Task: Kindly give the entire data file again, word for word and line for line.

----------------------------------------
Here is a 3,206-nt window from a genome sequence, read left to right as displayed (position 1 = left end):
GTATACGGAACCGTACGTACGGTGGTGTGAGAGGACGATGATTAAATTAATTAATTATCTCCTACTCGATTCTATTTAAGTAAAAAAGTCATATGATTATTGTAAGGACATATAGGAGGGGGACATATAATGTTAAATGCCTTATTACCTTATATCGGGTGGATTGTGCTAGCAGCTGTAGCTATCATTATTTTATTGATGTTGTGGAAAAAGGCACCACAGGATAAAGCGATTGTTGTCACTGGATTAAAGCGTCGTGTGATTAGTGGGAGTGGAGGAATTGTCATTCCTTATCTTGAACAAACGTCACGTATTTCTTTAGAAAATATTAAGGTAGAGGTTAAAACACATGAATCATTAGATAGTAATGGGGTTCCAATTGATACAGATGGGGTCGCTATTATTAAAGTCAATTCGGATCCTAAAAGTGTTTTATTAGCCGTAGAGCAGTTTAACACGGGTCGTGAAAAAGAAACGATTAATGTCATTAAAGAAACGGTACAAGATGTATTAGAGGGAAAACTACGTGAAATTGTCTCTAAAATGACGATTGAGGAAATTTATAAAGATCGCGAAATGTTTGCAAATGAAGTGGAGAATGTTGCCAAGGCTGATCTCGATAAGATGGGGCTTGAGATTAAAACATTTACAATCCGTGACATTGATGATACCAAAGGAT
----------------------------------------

Here is a 3,206-nt window from a genome sequence, read left to right as displayed (position 1 = left end):
GTATACGGAACCGTACGTACGGTGGTGTGAGAGGACGATGATTAAATTAATTAATTATCTCCTACTCGATTCTATTTAAGTAAAAAAGTCATATGATTATTGTAAGGACATATAGGAGGGGGACATATAATGTTAAATGCCTTATTACCTTATATCGGGTGGATTGTGCTAGCAGCTGTAGCTATCATTATTTTATTGATGTTGTGGAAAAAGGCACCACAGGATAAAGCGATTGTTGTCACTGGATTAAAGCGTCGTGTGATTAGTGGGAGTGGAGGAATTGTCATTCCTTATCTTGAACAAACGTCACGTATTTCTTTAGAAAATATTAAGGTAGAGGTTAAAACACATGAATCATTAGATAGTAATGGGGTTCCAATTGATACAGATGGGGTCGCTATTATTAAAGTCAATTCGGATCCTAAAAGTGTTTTATTAGCCGTAGAGCAGTTTAACACGGGTCGTGAAAAAGAAACGATTAATGTCATTAAAGAAACGGTACAAGATGTATTAGAGGGAAAACTACGTGAAATTGTCTCTAAAATGACGATTGAGGAAATTTATAAAGATCGCGAAATGTTTGCAAATGAAGTGGAGAATGTTGCCAAGGCTGATCTCGATAAGATGGGGCTTGAGATTAAAACATTTACAATCCGTGACATTGATGATACCAAAGGAT